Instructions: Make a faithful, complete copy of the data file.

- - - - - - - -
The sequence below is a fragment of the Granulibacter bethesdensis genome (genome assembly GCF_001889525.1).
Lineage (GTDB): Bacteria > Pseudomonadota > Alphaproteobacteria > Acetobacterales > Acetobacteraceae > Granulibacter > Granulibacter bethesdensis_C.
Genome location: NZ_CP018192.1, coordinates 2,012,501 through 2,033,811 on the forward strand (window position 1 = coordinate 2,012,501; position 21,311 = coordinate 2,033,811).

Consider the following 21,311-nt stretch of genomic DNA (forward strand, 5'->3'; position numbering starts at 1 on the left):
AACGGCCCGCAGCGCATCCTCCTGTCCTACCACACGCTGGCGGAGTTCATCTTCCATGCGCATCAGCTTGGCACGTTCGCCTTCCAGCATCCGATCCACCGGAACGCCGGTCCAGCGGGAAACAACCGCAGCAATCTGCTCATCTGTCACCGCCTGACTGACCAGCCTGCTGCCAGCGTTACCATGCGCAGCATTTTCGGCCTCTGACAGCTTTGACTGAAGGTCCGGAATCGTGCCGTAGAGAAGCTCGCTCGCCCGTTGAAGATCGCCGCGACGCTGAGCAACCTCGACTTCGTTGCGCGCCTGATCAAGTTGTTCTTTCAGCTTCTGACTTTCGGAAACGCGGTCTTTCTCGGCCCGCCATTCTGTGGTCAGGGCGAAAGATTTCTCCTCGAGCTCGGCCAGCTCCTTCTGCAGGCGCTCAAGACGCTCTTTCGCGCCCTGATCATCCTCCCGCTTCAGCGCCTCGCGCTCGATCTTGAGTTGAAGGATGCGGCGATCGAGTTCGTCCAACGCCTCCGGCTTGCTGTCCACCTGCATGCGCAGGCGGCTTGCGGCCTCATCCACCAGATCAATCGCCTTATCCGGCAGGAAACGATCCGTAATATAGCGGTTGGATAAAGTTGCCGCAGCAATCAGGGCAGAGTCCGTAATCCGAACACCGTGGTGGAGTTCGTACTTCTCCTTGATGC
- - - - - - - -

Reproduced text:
The sequence below is a fragment of the Granulibacter bethesdensis genome (genome assembly GCF_001889525.1).
Lineage (GTDB): Bacteria > Pseudomonadota > Alphaproteobacteria > Acetobacterales > Acetobacteraceae > Granulibacter > Granulibacter bethesdensis_C.
Genome location: NZ_CP018192.1, coordinates 2,012,501 through 2,033,811 on the forward strand (window position 1 = coordinate 2,012,501; position 21,311 = coordinate 2,033,811).

Consider the following 21,311-nt stretch of genomic DNA (forward strand, 5'->3'; position numbering starts at 1 on the left):
AACGGCCCGCAGCGCATCCTCCTGTCCTACCACACGCTGGCGGAGTTCATCTTCCATGCGCATCAGCTTGGCACGTTCGCCTTCCAGCATCCGATCCACCGGAACGCCGGTCCAGCGGGAAACAACCGCAGCAATCTGCTCATCTGTCACCGCCTGACTGACCAGCCTGCTGCCAGCGTTACCATGCGCAGCATTTTCGGCCTCTGACAGCTTTGACTGAAGGTCCGGAATCGTGCCGTAGAGAAGCTCGCTCGCCCGTTGAAGATCGCCGCGACGCTGAGCAACCTCGACTTCGTTGCGCGCCTGATCAAGTTGTTCTTTCAGCTTCTGACTTTCGGAAACGCGGTCTTTCTCGGCCCGCCATTCTGTGGTCAGGGCGAAAGATTTCTCCTCGAGCTCGGCCAGCTCCTTCTGCAGGCGCTCAAGACGCTCTTTCGCGCCCTGATCATCCTCCCGCTTCAGCGCCTCGCGCTCGATCTTGAGTTGAAGGATGCGGCGATCGAGTTCGTCCAACGCCTCCGGCTTGCTGTCCACCTGCATGCGCAGGCGGCTTGCGGCCTCATCCACCAGATCAATCGCCTTATCCGGCAGGAAACGATCCGTAATATAGCGGTTGGATAAAGTTGCCGCAGCAATCAGGGCAGAGTCCGTAATCCGAACACCGTGGTGGAGTTCGTACTTCTCCTTGATGC